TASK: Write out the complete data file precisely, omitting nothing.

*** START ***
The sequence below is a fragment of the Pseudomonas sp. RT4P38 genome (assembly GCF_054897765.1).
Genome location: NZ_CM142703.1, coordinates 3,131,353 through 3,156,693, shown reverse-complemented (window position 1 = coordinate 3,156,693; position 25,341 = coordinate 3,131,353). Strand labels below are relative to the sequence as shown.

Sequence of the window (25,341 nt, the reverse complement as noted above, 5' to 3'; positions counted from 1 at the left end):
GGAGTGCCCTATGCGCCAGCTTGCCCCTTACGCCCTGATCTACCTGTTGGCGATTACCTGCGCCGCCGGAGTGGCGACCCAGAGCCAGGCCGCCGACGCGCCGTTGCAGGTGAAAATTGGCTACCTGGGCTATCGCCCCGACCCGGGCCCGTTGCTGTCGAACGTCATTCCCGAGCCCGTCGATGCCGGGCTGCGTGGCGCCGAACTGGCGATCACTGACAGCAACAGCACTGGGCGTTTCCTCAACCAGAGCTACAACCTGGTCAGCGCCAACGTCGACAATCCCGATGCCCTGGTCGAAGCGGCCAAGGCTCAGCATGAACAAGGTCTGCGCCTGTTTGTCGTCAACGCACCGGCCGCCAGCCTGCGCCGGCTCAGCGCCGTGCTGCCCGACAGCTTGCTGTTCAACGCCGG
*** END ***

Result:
The sequence below is a fragment of the Pseudomonas sp. RT4P38 genome (assembly GCF_054897765.1).
Genome location: NZ_CM142703.1, coordinates 3,131,353 through 3,156,693, shown reverse-complemented (window position 1 = coordinate 3,156,693; position 25,341 = coordinate 3,131,353). Strand labels below are relative to the sequence as shown.

Sequence of the window (25,341 nt, the reverse complement as noted above, 5' to 3'; positions counted from 1 at the left end):
GGAGTGCCCTATGCGCCAGCTTGCCCCTTACGCCCTGATCTACCTGTTGGCGATTACCTGCGCCGCCGGAGTGGCGACCCAGAGCCAGGCCGCCGACGCGCCGTTGCAGGTGAAAATTGGCTACCTGGGCTATCGCCCCGACCCGGGCCCGTTGCTGTCGAACGTCATTCCCGAGCCCGTCGATGCCGGGCTGCGTGGCGCCGAACTGGCGATCACTGACAGCAACAGCACTGGGCGTTTCCTCAACCAGAGCTACAACCTGGTCAGCGCCAACGTCGACAATCCCGATGCCCTGGTCGAAGCGGCCAAGGCTCAGCATGAACAAGGTCTGCGCCTGTTTGTCGTCAACGCACCGGCCGCCAGCCTGCGCCGGCTCAGCGCCGTGCTGCCCGACAGCTTGCTGTTCAACGCCGG